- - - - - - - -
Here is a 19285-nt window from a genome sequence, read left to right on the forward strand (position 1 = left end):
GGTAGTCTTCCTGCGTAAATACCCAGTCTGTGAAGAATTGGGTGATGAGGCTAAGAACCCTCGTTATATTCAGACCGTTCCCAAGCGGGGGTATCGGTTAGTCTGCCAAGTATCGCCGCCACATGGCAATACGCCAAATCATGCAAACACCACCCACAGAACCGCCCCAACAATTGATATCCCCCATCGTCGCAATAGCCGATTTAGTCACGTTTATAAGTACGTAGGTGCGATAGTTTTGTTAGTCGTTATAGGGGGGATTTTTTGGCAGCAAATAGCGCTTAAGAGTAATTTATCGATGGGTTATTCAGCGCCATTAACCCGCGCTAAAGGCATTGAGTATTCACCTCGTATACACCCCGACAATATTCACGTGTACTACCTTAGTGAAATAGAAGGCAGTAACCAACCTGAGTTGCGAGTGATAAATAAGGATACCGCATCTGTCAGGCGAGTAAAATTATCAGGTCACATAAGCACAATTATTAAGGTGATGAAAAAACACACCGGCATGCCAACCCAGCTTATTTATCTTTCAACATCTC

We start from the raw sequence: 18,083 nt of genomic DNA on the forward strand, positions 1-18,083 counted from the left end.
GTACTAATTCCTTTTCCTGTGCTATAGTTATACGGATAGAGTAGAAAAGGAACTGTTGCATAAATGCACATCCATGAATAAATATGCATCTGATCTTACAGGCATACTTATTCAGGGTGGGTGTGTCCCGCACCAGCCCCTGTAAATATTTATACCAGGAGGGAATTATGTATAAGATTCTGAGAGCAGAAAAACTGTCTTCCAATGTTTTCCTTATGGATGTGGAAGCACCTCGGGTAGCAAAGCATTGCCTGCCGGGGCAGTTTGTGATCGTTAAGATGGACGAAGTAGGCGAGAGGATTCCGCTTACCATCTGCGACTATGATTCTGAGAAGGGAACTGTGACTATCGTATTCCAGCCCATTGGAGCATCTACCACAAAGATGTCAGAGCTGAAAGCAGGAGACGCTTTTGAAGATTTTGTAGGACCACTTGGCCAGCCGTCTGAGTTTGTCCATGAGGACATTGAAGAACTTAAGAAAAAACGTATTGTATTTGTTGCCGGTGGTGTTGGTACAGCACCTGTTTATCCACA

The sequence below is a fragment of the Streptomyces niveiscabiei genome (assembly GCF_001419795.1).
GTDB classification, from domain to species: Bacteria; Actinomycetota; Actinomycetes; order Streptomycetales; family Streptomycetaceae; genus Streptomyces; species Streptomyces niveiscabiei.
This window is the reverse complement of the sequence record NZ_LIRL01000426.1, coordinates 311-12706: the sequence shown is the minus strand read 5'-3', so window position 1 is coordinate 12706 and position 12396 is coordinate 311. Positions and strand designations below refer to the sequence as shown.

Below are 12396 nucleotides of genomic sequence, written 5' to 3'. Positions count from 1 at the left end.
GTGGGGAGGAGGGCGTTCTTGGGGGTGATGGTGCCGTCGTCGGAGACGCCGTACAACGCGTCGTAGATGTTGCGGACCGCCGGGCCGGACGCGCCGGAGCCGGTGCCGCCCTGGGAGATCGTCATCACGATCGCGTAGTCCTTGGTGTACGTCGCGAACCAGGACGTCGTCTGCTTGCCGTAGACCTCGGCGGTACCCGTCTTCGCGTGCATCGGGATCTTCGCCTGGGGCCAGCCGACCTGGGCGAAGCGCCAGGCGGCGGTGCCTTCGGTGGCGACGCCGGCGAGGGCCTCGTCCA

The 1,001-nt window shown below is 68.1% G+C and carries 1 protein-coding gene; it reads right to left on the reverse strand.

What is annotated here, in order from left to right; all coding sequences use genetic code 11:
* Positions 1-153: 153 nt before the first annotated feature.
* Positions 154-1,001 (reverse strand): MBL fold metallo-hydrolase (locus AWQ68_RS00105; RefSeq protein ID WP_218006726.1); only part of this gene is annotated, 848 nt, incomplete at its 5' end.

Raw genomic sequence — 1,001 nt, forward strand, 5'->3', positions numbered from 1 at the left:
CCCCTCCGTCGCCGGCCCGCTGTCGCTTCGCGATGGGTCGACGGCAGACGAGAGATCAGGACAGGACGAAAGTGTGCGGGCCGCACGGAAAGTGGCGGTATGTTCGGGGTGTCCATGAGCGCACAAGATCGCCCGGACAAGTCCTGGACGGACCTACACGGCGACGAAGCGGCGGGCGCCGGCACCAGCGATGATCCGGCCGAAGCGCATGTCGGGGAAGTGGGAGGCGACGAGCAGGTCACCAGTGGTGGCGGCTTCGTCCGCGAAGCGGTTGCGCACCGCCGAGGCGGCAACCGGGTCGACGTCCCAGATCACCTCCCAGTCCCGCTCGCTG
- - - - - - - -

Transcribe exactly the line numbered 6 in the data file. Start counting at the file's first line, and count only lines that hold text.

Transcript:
GTDB classification, from domain to species: Bacteria; Actinomycetota; Actinomycetes; order Streptomycetales; family Streptomycetaceae; genus Streptomyces; species Streptomyces niveiscabiei.